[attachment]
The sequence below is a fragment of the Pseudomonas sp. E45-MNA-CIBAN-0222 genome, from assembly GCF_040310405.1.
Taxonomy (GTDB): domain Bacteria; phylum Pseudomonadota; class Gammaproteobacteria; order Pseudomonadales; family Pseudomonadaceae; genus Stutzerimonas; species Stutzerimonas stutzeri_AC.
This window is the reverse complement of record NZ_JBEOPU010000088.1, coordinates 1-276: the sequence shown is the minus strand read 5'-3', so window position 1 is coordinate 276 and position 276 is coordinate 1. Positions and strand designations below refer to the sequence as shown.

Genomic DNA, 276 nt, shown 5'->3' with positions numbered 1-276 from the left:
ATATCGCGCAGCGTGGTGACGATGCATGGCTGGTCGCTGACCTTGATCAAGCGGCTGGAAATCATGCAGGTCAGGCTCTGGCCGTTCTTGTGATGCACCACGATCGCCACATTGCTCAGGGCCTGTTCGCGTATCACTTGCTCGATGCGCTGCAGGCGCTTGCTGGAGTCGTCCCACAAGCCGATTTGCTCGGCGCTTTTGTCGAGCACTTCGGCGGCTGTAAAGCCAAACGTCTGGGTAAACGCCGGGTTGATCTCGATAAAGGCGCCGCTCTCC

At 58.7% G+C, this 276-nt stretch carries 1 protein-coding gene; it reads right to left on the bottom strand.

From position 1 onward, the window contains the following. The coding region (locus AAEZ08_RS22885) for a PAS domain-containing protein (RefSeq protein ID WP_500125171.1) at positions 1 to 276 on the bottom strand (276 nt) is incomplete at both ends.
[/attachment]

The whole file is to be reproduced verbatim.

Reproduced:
The sequence below is a fragment of the Pseudomonas sp. E45-MNA-CIBAN-0222 genome, from assembly GCF_040310405.1.
Taxonomy (GTDB): domain Bacteria; phylum Pseudomonadota; class Gammaproteobacteria; order Pseudomonadales; family Pseudomonadaceae; genus Stutzerimonas; species Stutzerimonas stutzeri_AC.
This window is the reverse complement of record NZ_JBEOPU010000088.1, coordinates 1-276: the sequence shown is the minus strand read 5'-3', so window position 1 is coordinate 276 and position 276 is coordinate 1. Positions and strand designations below refer to the sequence as shown.

Genomic DNA, 276 nt, shown 5'->3' with positions numbered 1-276 from the left:
ATATCGCGCAGCGTGGTGACGATGCATGGCTGGTCGCTGACCTTGATCAAGCGGCTGGAAATCATGCAGGTCAGGCTCTGGCCGTTCTTGTGATGCACCACGATCGCCACATTGCTCAGGGCCTGTTCGCGTATCACTTGCTCGATGCGCTGCAGGCGCTTGCTGGAGTCGTCCCACAAGCCGATTTGCTCGGCGCTTTTGTCGAGCACTTCGGCGGCTGTAAAGCCAAACGTCTGGGTAAACGCCGGGTTGATCTCGATAAAGGCGCCGCTCTCC

At 58.7% G+C, this 276-nt stretch carries 1 protein-coding gene; it reads right to left on the bottom strand.

From position 1 onward, the window contains the following. The coding region (locus AAEZ08_RS22885) for a PAS domain-containing protein (RefSeq protein ID WP_500125171.1) at positions 1 to 276 on the bottom strand (276 nt) is incomplete at both ends.